With a new violinist, Spektral Quartet still at the top of their game 

Sun Jan 29, 2017 at 1:52 pm

By Lawrence A. Johnson

The Spektral Quartet performed Friday night at UC's Fulton Recital Hall. Photo: Joe Mazza

The Spektral Quartet performed Friday night at UC’s Fulton Recital Hall. Photo: Joe Mazza

The Spektral Quartet is an ensemble in transition again.

In 2014 violinist Clara Lyon replaced founding member Aurelien Pederzoli. Two months ago it was announced that Maeve Feinberg would succeed the group’s other violinist Austin Wulliman, who departed to join JACK Quartet in New York.

Spektral Quartet’s concert Friday night at Fulton Recital Hall was the first local appearance of the new lineup and offered a timely opportunity to check in on the venturesome Chicago-based ensemble’s current artistic health. The event attracted such an overflow crowd to the intimate venue on the University of Chicago campus that an extended pause had to be taken after the concert began so extra chairs could be brought out for additional seating.

A current Grammy nominee for their “Serious Business” recording, Spektral offered a punning program titled “Finger on the Pulse,” with three works that feature, to greater or lesser degrees, pizzicato.

Music of Beethoven led off with his “Harp” Quartet in E flat major, Op. 74. The quartet reflects the composer’s transitional middle period, with its teasing alternation of a lyrical theme and pizzicatos (hence the “harp” designation by his publisher), while the intense scherzo almost seems a cousin of that in the Fifth Symphony. Beethoven makes a stylistic retreat of sorts in the final movement with its more Classically ordered theme and variations.

Spektral’s playing in the Adagio felt a bit literal and could have used greater expressive nuance. But for the most part the ensemble brought their customary polish and virtuosity to this music. Violinist Lyon has been a terrific addition to the group and her sweet tone and agile playing were consistent assets. The Scherzo went with bumptious energy and the finale variations were deftly characterized, with the throwaway punchline delivered on point.

Feinberg, the new addition, generally fit in well with Lyon and founding violist Doyle Armbrust and cellist Russell Rolen, playing with equal alacrity and listening to her new colleagues closely.

But, as is often the case for new string quartet members, Feinberg’s violin sounded too reticent and at times even inaudible, in the Beethoven and throughout the concert. The young violinist needs to play out more to better match her big-dog colleagues. No doubt she and the group will iron out balancing issues and make the necessary adjustments with further performances.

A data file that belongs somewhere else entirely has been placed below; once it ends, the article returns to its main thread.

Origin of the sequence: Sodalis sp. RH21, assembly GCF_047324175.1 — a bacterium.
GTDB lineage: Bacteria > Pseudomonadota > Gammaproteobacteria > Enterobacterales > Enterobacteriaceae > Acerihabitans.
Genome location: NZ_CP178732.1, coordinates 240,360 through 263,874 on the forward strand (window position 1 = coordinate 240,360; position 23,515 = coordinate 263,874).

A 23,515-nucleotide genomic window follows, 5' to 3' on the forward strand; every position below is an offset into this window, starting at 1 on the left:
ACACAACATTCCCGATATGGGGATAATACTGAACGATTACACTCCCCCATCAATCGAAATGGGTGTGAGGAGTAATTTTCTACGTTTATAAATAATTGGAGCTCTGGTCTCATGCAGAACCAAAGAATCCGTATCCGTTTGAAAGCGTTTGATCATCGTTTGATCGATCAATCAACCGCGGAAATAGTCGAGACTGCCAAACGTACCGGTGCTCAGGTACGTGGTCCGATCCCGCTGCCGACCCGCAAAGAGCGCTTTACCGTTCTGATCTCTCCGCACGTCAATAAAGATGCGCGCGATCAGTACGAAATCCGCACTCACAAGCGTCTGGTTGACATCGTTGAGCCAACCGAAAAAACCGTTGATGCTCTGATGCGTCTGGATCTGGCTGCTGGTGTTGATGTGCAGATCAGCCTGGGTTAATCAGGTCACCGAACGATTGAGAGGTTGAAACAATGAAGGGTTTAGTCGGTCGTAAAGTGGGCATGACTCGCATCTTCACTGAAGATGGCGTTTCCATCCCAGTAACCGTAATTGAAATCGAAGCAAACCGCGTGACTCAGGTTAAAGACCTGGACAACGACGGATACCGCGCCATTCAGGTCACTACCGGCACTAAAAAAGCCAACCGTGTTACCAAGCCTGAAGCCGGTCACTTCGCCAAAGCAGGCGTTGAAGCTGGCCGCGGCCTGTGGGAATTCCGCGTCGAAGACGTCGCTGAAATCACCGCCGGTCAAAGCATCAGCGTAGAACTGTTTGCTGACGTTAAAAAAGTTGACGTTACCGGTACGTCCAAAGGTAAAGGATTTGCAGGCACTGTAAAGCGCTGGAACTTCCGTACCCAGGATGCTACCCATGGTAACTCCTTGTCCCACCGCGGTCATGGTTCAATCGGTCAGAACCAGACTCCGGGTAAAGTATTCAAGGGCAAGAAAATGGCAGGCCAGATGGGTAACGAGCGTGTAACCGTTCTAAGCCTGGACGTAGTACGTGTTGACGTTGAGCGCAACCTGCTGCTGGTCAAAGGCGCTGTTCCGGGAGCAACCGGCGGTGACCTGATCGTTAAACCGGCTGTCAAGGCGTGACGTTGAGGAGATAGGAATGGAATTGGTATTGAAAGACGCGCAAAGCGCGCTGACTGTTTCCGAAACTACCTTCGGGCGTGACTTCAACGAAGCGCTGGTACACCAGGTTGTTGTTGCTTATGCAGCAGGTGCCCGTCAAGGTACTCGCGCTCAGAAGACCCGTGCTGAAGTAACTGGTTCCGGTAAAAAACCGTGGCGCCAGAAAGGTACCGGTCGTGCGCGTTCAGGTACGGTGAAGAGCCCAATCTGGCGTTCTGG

Dai Fujikura’s String Quartet No. 1 was the evening’s centerpiece, reflecting Spektral’s core concentration on contemporary music.

Born in Osaka and long resident in England, the Japanese composer is astoundingly prolific and has written in every genre. His First String Quartet, titled “Another Place” was written in 2005 and packs a lot of activity into a single movement of just ten minutes.

The music features jagged fragments of violent, hard-snapped pizzicatos, and an extended agitated cello solo, played with searing intensity by Rolen. Fujikura calls for the use of mutes, which lends a ghostly, disorienting effect to the string sonorities. At one point the players are called upon to play with great force and–with the mutes restraining their instruments’ volume–the effect is created of an titanic, fruitless struggle.

This is bold and compelling music, given committed, full-metal advocacy by the Spektral Quartet, and makes one want to hear more of Fujikura’s oeuvre.

Violist Armbrust introduced Ravel’s String Quartet by saying that no matter how many times he and his colleagues perform the work it always feels amazingly fresh to them.

That quality was certainly manifest in the ensuing performance. One tends to associate Spektral with demanding, often knotty contemporary works that call for steel-edged bravura. But the gentle, refined, and idiomatic performance of Ravel’s quartet showed their versatility nicely as well.

The players brought Gallic elegance and a limpid, impressionistic quality to the opening Allegro. The ensuing pizzicatos of the Assez vif were tossed off with delightful piquancy and apt caprice.

Led by Lyon’s ingratiating tone, the Spektral players judged the ebb and flow of the slow movement with great skill, conveying the sense of hazy, somewhat melancholy nostalgia with sensitively shaded playing.

Perhaps the musicians’ full-frontal assault on the finale felt a bit over-aggressive and out of period in this music, but the fire and brilliance of the playing made an undeniably exciting finish to the concert.

The program will be repeated 2:30 p.m. Sunday at Fermi Lab in Warrenville. spektralquartet.com

Posted in Performances


One Response to “With a new violinist, Spektral Quartet still at the top of their game ”

  1. Posted Jan 30, 2017 at 9:52 am by Tod Verklärung

    On Saturday, March 11, the Spectral Quartet is scheduled to perform the Morton Feldman String Quartet #2. This is likely a once-in-a-lifetime event given the sheer length of the piece (in the neighborhood of six hours). The program begins at 6:00pm at the Museum of Contemporary Art. I am not affiliated with the group or the venue, but am looking forward to it.

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